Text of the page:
The most significant celebration in the Lancer s history occurred just a year ago. The local NAACP wanted to have a viewing party for the election of Barack Obama as president and there was just one logical place to go. International television broadcasts emanated from the large tent in the parking lot where euphoric voters rejoiced in Obama's incredible victory. Of all the passionate statements from gatherings throughout the country that I saw on television that night, the most profound was from the Lancer patron with long braids down his back who told the world, "Tomorrow I can cut my dreads."

Owner George Dixon says he will rebuild. He must. It will be great if his new restaurant brings back the enchantment of the original Lancer. In any case, a monument to that magic time is needed.

Dick Peery

Friday, December 04, 2009

NAACP Youth Gathering Holds Promise

Christmas came early for the three dozen or so aspiring young political activists who responded to the NAACP flier inviting them to a primer on building a framework for leadership in the new political landscape ushered in on election day last month, even if the lessons didn’t go exactly as planned.

More than 250 people filled the atrium at Cleveland State’s Levin College of Urban Affairs last night in a pulsing, buzzing swarm that in some ways resembled a political convention. There was an intriguing mix of officials serving as faculty, but the audience included a rich array of political activists whose roots go back to the black community’s heady successes of the late 1960s and early ‘70s, and a surprising number of current elected officials whose presence [in a delightful departure from normal protocol, was not officially recognized]. There was also a healthy dose of the hoi polloi, whose dismay at the perceived loss of black political power in the wake of the county’s new charter provided hot sauce for the evening’s brew.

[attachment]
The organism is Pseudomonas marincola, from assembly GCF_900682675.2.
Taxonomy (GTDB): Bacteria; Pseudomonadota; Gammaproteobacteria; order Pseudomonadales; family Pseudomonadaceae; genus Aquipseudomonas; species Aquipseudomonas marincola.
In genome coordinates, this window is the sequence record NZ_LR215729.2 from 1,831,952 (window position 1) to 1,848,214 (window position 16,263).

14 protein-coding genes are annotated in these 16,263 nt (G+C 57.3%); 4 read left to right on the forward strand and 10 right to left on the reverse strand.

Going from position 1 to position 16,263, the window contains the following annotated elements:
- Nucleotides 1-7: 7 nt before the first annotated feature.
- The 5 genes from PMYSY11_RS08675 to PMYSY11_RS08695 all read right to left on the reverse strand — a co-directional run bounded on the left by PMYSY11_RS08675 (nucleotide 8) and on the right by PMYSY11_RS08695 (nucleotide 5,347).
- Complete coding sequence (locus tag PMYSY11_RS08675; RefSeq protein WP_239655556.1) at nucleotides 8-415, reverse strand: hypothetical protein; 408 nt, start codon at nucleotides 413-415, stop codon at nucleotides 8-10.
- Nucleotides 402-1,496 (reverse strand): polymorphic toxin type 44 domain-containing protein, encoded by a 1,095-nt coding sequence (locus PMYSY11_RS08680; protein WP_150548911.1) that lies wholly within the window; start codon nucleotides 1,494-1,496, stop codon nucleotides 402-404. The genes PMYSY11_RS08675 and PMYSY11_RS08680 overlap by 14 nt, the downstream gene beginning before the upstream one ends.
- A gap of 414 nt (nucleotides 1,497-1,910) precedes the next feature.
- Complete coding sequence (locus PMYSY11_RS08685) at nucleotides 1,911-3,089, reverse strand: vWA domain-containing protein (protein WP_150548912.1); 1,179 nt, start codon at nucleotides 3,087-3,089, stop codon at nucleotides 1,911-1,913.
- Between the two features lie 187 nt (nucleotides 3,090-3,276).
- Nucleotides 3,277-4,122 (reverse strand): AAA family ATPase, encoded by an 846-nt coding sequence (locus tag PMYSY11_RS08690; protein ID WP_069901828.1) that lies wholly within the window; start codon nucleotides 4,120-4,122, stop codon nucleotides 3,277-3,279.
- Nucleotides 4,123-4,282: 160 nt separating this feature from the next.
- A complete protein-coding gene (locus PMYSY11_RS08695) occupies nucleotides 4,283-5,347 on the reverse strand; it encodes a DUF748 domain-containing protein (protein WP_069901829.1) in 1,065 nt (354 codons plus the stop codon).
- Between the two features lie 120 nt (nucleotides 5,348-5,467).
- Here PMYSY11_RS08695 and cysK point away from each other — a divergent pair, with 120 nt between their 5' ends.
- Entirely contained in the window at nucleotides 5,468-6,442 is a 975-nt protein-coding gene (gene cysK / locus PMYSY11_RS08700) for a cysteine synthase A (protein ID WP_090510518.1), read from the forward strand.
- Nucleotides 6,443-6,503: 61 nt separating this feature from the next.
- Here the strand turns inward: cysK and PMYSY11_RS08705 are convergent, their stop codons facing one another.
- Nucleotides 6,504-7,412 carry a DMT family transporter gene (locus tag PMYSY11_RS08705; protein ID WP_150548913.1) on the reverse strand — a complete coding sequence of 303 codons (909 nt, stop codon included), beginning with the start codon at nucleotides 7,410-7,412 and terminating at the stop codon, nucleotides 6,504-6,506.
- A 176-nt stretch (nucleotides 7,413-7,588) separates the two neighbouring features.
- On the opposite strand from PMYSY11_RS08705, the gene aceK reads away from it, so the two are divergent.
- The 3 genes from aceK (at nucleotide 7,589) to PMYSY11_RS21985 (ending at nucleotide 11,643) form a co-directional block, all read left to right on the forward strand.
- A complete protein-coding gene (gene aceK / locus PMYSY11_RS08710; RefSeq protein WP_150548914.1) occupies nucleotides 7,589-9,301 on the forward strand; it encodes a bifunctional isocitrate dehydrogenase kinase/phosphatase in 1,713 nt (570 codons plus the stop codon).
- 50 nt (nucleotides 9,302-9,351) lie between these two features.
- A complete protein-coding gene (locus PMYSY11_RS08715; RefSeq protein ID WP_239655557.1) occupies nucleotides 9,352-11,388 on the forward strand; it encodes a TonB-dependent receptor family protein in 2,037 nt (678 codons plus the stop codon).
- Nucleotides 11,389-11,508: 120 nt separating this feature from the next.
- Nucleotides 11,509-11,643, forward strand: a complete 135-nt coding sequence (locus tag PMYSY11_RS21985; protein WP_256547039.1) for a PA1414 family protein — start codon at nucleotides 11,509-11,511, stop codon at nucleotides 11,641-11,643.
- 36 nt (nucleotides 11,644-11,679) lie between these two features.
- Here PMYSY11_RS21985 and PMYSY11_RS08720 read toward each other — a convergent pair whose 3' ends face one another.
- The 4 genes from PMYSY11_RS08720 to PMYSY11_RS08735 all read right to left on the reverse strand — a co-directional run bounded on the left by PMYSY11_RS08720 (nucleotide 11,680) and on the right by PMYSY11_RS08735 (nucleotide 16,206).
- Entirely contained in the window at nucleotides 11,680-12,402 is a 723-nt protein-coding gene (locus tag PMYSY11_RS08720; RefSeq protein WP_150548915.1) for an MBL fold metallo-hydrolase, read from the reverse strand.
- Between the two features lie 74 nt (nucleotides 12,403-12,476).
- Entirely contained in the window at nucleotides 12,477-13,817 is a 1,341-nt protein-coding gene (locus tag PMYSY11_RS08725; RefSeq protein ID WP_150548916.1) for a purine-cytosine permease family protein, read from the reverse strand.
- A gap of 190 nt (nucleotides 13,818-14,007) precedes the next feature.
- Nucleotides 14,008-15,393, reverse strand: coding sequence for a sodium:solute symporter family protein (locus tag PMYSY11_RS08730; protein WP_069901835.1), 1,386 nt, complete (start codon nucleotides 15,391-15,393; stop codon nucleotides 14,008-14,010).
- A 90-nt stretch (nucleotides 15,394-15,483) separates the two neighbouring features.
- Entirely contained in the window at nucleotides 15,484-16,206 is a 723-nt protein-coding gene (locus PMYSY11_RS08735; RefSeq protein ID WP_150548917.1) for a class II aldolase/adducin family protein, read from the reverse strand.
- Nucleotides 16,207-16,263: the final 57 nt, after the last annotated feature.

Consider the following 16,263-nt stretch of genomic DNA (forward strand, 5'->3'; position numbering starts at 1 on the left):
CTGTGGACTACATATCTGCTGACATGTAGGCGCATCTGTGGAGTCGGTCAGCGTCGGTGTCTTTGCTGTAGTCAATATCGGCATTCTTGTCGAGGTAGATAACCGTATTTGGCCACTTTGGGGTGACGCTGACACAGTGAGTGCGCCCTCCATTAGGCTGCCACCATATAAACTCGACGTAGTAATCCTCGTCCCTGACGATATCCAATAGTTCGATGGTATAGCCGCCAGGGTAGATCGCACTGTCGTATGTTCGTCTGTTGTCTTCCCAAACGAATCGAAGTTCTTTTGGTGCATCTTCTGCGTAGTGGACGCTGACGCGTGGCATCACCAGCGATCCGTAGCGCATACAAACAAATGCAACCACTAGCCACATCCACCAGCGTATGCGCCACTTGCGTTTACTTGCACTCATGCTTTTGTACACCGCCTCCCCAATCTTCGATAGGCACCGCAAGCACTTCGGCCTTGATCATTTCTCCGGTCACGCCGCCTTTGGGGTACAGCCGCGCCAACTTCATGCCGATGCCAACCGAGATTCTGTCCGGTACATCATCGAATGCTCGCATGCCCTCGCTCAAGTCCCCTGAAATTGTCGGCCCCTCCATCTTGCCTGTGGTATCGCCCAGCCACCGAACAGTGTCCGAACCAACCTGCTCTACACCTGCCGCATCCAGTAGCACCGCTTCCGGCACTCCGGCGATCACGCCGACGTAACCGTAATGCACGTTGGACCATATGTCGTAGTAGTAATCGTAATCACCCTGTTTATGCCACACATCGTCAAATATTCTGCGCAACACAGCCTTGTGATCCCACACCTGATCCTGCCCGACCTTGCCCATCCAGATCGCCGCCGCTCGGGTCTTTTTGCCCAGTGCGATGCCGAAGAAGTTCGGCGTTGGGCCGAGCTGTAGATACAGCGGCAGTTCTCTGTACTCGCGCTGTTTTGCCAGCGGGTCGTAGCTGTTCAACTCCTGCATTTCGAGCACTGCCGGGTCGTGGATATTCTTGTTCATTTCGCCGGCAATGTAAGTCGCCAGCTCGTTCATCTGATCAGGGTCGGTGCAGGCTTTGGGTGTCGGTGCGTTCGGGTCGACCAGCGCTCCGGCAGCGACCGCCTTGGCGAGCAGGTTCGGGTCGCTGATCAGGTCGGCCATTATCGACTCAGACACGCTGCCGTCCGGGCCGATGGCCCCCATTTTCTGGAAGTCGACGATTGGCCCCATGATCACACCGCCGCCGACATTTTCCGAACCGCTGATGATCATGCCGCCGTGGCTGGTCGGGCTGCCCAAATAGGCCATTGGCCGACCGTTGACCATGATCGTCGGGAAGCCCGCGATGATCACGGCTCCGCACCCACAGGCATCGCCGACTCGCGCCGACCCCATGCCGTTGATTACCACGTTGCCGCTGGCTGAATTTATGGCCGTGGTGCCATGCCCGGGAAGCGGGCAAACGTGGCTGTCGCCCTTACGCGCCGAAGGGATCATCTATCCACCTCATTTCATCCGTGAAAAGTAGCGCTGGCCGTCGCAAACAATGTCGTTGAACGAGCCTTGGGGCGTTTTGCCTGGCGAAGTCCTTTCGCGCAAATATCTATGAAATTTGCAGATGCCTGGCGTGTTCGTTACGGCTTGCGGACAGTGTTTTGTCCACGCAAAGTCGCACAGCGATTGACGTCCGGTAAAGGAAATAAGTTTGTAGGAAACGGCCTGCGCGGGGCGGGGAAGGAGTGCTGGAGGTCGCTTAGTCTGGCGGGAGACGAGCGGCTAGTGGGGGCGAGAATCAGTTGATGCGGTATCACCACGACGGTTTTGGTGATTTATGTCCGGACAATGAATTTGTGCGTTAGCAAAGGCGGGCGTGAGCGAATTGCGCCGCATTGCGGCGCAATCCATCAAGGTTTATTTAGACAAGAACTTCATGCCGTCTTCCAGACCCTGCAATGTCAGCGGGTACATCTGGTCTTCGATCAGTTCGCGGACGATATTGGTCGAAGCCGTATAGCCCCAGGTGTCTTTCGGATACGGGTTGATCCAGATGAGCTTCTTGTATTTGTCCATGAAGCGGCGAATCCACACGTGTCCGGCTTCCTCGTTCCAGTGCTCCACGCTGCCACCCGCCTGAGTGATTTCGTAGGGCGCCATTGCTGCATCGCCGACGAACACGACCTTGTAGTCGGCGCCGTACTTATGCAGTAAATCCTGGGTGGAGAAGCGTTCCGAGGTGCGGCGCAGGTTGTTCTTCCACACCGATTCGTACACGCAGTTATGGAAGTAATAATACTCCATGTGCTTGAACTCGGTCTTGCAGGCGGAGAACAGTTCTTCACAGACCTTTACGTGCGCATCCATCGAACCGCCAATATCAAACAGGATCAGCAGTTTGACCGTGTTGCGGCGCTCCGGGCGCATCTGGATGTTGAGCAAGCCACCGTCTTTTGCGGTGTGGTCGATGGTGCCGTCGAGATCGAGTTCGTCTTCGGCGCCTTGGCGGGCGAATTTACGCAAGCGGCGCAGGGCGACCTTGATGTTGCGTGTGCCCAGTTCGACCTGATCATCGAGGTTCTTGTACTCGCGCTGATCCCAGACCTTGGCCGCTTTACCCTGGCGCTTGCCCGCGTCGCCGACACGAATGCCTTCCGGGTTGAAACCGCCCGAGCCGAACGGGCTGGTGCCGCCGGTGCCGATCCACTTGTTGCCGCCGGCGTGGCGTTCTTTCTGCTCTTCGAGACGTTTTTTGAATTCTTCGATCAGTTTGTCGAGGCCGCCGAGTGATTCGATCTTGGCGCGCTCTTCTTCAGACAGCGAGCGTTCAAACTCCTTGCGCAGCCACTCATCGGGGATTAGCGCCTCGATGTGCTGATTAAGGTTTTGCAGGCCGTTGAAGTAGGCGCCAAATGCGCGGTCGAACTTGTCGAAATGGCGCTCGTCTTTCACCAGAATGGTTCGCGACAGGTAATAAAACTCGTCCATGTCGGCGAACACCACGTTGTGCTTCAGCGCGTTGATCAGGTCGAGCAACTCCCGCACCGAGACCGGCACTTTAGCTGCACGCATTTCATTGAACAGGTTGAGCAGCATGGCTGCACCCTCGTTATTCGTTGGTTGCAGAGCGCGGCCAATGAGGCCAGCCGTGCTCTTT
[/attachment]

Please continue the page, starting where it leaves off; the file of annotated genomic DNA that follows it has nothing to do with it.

An enterprising political aspirant could reflect on the mixed bag of wisdom that came from the invited panelists [State Rep. Robin Belcher, Lakewood mayor Ed Fitzgerald, Cleveland council members Mamie Mitchell and Zach Reed, Young Democrats president Curtis Thompson II, Jose Feliciano Jr. of the Hispanic Roundtable, and for good measure, community activist Eric Johnson and Chris Ronayne, president of University Circle Inc. [State Senator Nina Turner was an invited panelist but chose not to participate.]

Perhaps the most important lesson a novice politico could have learned was the need for patience and composure in the face of the untidy part of public life: when citizens, feeling disempowered and deeply upset with the state of public affairs, take the microphone and say so in all kinds of ways.

Charged with keeping the proceedings under control were recent law school graduate NeKima Hill of the NAACP Youth Council and radio talk show host Basheer Jones. Hill focused on keeping both panelists and audience on point, though her predetermined questions left panelists groping to respond at times. Jones showed promise as a moderator, and earned audience gratitude when he gracefully but firmly forced ever-garrulous Gerald Henley to give up the microphone after an overlong declaration of his intent to run for a seat on the new county council.

Panelists expressed a range of views when asked why Issue 6 had passed. Lakewood mayor Fitzgerald observed succinctly that people had lost faith in the existing system, and expressed it by overturning the existing order. He said, “Sometimes elections are about an idea, and not about the specifics.”

Eric Johnson argued that Issue 6’s mandate was weak because of poor turnout. Councilwoman Mamie Mitchell pointed out that very few of the politicians who stated opposition to the new charter actually campaigned against it.

For Curt Thompson II, three factors contributed to the result: the overwhelming amount by which Issue 6 proponents outspent the opposition, the ongoing corruption revelations and allegations, and a lack of engagement by Issue 6 foes. Speaking to The Real Deal in a post-forum analysis, he said matter-of-factly, “there is no more Issue 5 or Issue 6. Issue 5 is dead and Issue 6 is a law. We must concentrate now on putting people into office who will concentrate on progress and growth.”

Councilman Zach Reed was blunt in his analysis. “Issue 6 passed”, he said, “because the Plain Dealer wanted it to pass, and they took advantage of the corruption issue.” He said several times, in apparent reference to Republicans and their allies, “the people who couldn’t get in the front door came around the back door.”